Mushroom Age hardly sounds like a puzzle and hidden object game. Don’t let it throw you, and get ready for a big surprise. Meet the latest wonderful addition to the genre that involves more than finding objects. It blows away many of these games as it lasts much longer than other titles infamous for their short length. Furthermore, the lack of a clock takes away pressure so you can relish the experience.

The story begins with Vera arriving at the lab where her fiancé, Tom, works. She runs into an Albert Einstein look-alike who hates being mistaken for the creator of "E=MC2." She demands to know where Tom is because their wedding takes place in two days. Einbock refuses to tell her anything.  

Vera, a woman of action, grabs the bull — or cell phone in this case — by the ringtones and looks for Tom through time beginning with the year 3008. Time travels include the Stone Age and Jurassic Period, as well as visits to Socrates and Nostradamus.

Obviously, the cell phone does more than connect with Vera with friends and family. She lands in a graveyard in a futuristic location where many things fly just like cars on the highway. She encounters an ancient looking robot that easily malfunctions and laughs with a funny "A-A-A" sound.  

All of the dialogue appears as text supported by audio. When the UM-21 acts up, Vera reboots the robot by entering a password with up to five guesses in a hangman style mini-game. If you miss, it loads a new password.

Vera’s search for Tom leads to a second mission as she stumbles onto an evil plot that she needs to stop. The story lasts for 23 chapters and about three days of standard play. Most games of this genre — think Azada and Mortimer Beckett and the Secrets of Spooky Manor — last one day. The tasks for every level vary and not all require just finding objects. For example, Professor Einbock faints, so Vera needs to find two items to help wake him up.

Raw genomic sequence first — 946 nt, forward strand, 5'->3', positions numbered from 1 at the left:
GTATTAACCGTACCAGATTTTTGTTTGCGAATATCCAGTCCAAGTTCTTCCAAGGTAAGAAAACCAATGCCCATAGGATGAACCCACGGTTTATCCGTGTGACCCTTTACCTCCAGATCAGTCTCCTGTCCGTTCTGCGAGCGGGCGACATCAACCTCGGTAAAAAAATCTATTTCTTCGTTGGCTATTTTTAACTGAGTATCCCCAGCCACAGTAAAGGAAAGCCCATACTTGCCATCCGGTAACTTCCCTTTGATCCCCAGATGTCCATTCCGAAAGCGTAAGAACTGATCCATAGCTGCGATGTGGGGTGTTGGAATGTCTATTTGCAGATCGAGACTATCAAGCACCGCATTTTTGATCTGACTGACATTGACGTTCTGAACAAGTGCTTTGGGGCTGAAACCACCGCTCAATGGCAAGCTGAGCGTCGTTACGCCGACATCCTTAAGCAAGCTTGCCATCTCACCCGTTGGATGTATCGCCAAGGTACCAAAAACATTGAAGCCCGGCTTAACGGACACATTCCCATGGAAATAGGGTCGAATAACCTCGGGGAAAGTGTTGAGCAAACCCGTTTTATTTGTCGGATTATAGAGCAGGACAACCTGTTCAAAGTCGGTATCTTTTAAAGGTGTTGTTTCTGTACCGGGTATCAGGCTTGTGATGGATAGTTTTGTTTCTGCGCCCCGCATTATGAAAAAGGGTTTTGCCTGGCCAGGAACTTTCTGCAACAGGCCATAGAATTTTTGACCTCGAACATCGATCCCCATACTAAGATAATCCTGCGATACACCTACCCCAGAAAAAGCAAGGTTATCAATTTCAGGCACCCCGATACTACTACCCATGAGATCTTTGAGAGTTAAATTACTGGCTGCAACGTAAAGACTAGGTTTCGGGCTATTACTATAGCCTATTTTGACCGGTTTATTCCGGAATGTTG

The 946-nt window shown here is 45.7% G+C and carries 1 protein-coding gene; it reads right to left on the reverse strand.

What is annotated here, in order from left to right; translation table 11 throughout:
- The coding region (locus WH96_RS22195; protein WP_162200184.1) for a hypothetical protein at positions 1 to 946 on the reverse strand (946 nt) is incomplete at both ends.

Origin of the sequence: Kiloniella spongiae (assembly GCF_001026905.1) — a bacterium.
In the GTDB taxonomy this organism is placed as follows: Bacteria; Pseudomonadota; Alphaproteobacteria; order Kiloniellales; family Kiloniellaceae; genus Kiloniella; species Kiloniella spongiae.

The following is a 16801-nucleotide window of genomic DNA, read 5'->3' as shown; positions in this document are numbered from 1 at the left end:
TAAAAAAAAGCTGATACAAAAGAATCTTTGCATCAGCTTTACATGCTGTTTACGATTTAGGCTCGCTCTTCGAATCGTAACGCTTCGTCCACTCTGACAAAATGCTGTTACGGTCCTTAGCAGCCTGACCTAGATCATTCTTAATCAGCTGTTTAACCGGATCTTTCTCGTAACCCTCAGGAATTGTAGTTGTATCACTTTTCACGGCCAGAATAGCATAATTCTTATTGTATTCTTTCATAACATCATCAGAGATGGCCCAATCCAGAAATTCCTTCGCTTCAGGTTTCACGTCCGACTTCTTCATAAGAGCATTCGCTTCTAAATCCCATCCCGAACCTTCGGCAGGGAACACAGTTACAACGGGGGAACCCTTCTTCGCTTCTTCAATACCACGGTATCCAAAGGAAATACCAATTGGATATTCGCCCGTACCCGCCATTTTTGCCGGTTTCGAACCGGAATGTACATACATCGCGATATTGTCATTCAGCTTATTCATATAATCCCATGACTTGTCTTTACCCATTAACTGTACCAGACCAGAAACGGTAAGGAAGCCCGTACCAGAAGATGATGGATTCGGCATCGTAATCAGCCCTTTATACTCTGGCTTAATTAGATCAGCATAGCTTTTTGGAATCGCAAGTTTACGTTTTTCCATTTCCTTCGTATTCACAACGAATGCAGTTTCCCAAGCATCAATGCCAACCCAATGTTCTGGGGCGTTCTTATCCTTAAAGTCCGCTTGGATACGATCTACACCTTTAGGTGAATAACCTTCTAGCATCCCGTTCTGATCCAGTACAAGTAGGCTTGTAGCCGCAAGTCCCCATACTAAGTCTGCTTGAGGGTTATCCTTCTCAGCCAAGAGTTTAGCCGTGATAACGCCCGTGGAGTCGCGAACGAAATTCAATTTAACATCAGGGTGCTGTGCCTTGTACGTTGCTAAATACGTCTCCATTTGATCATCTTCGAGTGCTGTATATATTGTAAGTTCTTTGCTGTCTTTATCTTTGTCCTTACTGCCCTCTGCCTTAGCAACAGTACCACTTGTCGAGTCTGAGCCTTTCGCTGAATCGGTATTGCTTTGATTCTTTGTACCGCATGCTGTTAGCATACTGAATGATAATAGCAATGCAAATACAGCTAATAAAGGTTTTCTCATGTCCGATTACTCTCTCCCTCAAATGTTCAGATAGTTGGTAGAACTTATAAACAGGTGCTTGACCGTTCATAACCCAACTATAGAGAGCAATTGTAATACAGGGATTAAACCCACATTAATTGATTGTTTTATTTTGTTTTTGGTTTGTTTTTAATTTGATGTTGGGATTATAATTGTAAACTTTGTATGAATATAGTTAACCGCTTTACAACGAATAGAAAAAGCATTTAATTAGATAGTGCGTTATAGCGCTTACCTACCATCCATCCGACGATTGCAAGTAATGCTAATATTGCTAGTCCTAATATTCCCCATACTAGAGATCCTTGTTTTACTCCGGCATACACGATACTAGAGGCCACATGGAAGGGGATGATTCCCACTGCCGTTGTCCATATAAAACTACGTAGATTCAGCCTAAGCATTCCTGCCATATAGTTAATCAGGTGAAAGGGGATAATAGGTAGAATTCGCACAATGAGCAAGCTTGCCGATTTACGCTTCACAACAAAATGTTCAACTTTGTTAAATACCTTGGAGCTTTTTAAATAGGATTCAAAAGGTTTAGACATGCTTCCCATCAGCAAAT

Mushroom Age, like most hidden object games, provides several ways of seeking objects. Some scenes contain shadows of the objects or a list. Some scenes require finding differences between two scenes. In other scenes, you seek out one thing and it leads to another and another as part of a bigger puzzle. For example, you need a key to unlock the gate. You’ll need another object to reach the key. Other scenes require seeking out all of the same items, but they may not all be identical — they could be in the same class like symbols, for example.  

Hidden object games often revisit scenes, some disguise a scene as different locations. In Mushroom Age, returning to a scene has a purpose, and it never feels like anything repeats — except for several mini-games, but they grow more difficult with each turn and you aren’t stuck playing them too many times.

While objects and scenes contain sharp graphics, the movement of characters feels archaic. They look like cut out pictures. The animation moves the whole character from side to side or up and down when excited or fainting. It could be by design, but it lowers the quality of the visuals.  

Sometimes it’s difficult to identify an object. Click the question mark whenever you need a hint, but you won’t get another until it fills back up. That’s it and no winning bonus hints. This works fine with one exception. When an object is in another room, the hint flashes to let you know you need to go in the other room. But it wastes a hint since it won’t point out the object. This challenges advanced players and frustrates everyone else.

Mushroom Age contains bits and pieces seen in one hidden object game or another. Though it may not have original ideas, it tells a creative and absorbing story while making all the games an important part of it. So what’s up with the name? We’re not in the business of spoiling things. But it does come into play in this gripping and humorous game that will please plant and non-plant lovers everywhere and of all ages. No green thumb required.